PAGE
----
Each year hundreds of millions of dollars in property damage and approximately fifty to one hundred fatalities are produced by tornadoes, which represent the most violent of all forms of atmospheric storms. In recent years, by means of Doppler radar, con siderable success has been achieved in detecting tornadic storms. Such radar systems, however, cannot determine when a tornado is actually in contact with the ground. Based on eyewitness accounts combined with chance seismic recordings, there is strong evidence to indicate that a tornado in contact with the ground produces significant seismic signals, both long-period and short-period. The current program, which utilizes the Site Assessment of Tornado Threat (SATT) software, is designed to lead to a totally new way of detecting when a tornado is on the ground, based on this tornadic seismic signal (TSS). The resulting seismic detection of tornado (SDT) system has considerable potential for use by government agencies for the protection of the general populace, as well as for use by the individual citizen for personal safety within the home. A number of technical papers have been published dealing with our work in this area.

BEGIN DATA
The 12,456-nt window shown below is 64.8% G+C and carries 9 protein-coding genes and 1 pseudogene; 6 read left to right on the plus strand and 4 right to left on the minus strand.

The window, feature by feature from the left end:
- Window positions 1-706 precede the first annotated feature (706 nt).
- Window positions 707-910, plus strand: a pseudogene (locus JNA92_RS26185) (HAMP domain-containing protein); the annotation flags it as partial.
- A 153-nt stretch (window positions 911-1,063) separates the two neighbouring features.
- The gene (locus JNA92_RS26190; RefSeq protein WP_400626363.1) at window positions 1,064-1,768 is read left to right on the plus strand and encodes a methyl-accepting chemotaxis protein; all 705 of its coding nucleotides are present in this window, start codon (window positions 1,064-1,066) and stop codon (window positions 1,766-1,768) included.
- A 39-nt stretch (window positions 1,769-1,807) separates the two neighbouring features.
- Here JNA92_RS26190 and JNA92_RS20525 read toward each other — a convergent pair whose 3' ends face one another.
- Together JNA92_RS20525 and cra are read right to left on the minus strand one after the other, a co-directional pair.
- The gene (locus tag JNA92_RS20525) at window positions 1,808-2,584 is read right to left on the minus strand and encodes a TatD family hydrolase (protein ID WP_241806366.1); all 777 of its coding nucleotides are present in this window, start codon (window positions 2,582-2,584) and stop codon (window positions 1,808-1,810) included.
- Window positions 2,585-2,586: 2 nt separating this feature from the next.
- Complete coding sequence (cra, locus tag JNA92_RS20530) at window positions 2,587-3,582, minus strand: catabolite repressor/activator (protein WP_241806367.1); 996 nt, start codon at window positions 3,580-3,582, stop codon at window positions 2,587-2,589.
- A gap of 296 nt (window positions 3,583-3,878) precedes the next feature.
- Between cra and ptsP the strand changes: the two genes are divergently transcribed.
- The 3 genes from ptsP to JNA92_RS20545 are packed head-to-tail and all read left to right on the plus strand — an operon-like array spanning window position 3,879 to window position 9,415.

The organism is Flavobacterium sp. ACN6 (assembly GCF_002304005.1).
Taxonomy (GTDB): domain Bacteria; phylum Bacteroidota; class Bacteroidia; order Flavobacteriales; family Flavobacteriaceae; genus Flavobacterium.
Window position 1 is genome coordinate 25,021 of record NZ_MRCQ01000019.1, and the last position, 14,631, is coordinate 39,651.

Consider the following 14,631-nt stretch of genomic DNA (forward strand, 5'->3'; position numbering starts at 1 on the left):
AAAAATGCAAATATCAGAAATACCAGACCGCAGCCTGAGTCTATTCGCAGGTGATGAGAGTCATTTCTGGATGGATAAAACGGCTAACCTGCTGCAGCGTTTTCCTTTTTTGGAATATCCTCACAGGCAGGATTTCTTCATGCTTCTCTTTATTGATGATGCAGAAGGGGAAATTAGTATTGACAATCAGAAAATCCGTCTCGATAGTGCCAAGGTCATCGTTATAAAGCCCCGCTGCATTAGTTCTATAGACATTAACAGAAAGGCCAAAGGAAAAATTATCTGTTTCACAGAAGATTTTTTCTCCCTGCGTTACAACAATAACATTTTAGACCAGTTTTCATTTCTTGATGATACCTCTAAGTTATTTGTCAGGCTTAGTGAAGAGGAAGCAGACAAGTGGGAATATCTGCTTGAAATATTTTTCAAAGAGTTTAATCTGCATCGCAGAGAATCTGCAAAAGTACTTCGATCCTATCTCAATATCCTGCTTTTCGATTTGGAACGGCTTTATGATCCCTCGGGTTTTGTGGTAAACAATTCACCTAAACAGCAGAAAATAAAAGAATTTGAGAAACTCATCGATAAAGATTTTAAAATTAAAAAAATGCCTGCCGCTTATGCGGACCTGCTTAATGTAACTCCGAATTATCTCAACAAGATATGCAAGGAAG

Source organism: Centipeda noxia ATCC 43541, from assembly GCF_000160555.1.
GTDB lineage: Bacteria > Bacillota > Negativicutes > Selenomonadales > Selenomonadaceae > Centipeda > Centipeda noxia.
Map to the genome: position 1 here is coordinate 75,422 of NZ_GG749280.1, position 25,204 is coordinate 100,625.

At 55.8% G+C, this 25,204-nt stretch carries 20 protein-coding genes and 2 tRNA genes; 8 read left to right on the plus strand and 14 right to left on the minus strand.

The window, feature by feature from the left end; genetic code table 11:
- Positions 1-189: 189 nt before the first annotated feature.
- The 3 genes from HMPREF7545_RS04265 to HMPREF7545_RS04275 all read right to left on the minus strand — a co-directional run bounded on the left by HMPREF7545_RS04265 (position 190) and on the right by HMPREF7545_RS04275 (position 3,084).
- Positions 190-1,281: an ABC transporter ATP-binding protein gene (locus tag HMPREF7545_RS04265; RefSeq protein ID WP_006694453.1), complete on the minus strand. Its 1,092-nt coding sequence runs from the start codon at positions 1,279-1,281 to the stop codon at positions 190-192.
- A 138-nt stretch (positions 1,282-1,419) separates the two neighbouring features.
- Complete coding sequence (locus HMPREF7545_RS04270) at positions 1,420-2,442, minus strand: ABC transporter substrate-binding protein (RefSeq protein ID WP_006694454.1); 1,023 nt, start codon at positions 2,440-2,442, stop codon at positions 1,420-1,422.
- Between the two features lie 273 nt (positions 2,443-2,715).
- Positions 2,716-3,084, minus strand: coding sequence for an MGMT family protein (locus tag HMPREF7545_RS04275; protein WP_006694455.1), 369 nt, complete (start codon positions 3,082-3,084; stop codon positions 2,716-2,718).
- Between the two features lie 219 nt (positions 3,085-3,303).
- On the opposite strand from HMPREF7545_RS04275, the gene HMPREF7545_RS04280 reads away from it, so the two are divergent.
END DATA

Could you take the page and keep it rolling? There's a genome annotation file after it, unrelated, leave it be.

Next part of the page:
From the standpoint of both state and federal government agencies involved in the detection of tornadoes, an SDT network, when used in conjunction with Doppler radar, should provide an accurate, efficient method to determine when a tornado is actually on the ground. This would especially apply in the Southeast, where the low altitude of the cloud base, combined with the uneven terrain and numerous trees, tends to prevent timely visual sighting.
In addition to the development of SDT networks by government agencies, another SDT version could be developed for the individual homeowner. The alarm component of the system (referred to as an "Owl") would be installed in a residence in a manner similar to a smoke detector. The Owl would be activated by a signal from the Data Control Center (DCC) located at a central site such as a weather station, which would be linked to an SDT network of geophones (referred to as "Moles") buried in the surrounding region. The warning time provided would be on the order of two to four minutes, which should be sufficient for residents to move to the safest part of a home.
As part of a company-funded research effort dealing with the development of the Seismic Detection of Tornados (SDT), Engineering Analysis Inc. (EAI) has developed SDT instrument packages called "Snails" to be deployed during the Primary Tornado Season.